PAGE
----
Out to Lunch

As the days march on in Senegal, I find myself looking at things a lot differently than I did during my first several weeks in Dakar. I remember stepping off of the airplane into what felt like a giant vat of pea soup (read: Dakar is hotter than hell), and within minutes feeling entirely overwhelmed. Cash and I were almost thrown out of the country before they ever let us through customs! (Note: the next time you fly into Senegal, make sure you have the address for where you’ll be staying in the city. If all else fails, make one up—thank goodness this worked for us on October 25th, 2009!) Once we DID get through customs, my bags were immediately grabbed by burly Senegalese men that proceeded to demand that I give them twenty dollars for spending thirty seconds grabbing bags that I never wanted them to touch. (Even then, I was aware enough to barter. More on my love of getting a deal in Senegal later!) I hesitantly stepped out of the decrepit airport into a world that was nothing like the one I had just come from. Pristine, preppy Chapel Hill was nothing like the city that suddenly surrounded me. Desperate hands eagerly shook refurbished odds and ends for sale in front of my very confused face, as cries of “Taxi? Taxi?” lingered in the air. And there, amidst the filth and refuse that I would soon find to be a hallmark of Dakar, I stood in my cowgirl boots, holding on to my royal blue, monogrammed duffle bag for dear life and desperately wishing I could find an iced caramel latte. We have a word for that girl in Senegal-natives would call her a “Toubob”-literally meaning “You’re white” in wolof. The past four months of my life have been a wildly entertaining and sometimes excruciatingly painful process of having the “Toubob” beaten out of me. And as the weeks have turned into months, the city has changed to me. Things that were once shocking and disgusting have become normal, and even fun.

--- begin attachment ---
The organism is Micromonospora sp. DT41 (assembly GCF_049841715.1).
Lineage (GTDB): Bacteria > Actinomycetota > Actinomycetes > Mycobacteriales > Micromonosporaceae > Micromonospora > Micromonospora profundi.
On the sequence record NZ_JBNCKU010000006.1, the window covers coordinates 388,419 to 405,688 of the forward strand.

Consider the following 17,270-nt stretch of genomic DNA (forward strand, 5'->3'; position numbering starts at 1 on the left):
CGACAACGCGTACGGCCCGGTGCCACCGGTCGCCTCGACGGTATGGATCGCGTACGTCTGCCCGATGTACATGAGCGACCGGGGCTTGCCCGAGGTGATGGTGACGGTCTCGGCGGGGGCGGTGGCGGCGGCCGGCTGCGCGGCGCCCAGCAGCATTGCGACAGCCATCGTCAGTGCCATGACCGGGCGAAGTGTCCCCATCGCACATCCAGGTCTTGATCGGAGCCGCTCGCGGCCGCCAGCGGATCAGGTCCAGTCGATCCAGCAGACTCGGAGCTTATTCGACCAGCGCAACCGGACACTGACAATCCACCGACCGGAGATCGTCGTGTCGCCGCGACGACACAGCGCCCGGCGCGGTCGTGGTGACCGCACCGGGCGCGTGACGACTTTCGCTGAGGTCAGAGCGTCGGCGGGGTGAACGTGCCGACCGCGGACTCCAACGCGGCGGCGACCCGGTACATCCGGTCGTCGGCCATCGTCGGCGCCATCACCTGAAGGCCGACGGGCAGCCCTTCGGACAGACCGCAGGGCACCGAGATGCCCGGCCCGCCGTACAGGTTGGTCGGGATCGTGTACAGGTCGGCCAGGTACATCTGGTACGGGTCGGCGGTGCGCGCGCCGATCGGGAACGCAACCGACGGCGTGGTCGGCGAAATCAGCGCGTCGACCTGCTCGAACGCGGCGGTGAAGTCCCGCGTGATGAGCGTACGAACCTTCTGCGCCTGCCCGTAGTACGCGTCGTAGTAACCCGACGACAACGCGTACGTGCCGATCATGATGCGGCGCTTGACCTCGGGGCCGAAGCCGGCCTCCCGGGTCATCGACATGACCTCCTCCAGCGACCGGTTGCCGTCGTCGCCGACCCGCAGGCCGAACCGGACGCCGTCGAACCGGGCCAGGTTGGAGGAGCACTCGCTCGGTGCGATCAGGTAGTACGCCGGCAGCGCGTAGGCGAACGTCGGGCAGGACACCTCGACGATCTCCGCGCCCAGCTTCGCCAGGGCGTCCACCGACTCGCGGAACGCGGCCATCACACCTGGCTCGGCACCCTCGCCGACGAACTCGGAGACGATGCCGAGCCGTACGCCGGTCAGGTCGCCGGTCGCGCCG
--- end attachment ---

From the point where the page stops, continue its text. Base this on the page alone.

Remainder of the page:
Today, Christy and I took three of our girls to get Senegalese food at a Mom and Pop place that we probably hit three times a week. (If the pictures surprise you, you might be interested to learn that this is one of the nicer Senegalese places to eat in our neighborhood.) A sweet little old lady named Michelle spends every morning cooking up several enormous pots of food, and then serves it until it runs out. I don’t care how hard you try, you can’t spend more than $2.50 on your meal. My favorite Senegalese dish is called “Tiébou Yopp”-take a look.

Tiébou Yopp

If Michelle has made Tiébou Yopp, when she sees me walk in she brings it to me without ever taking my order. (Not that there are any menus available anyhow. :))

 These sweet girls are new friends of mine-between them and another girl that Christy and I met with today, we got to share the gospel in three different languages! (English, Spanish and French.) The Spanish was all Christy-I can’t speak a word of it. I should note that the Spanish was a first–we work exclusively in English and French.

(From left to right) meet Oumy, Thioro, and Amy Faye.

Outside of the "resturaunt".

Not all of the toubob has been beaten out of me yet…I’d still kill for that iced caramel latte. ;)

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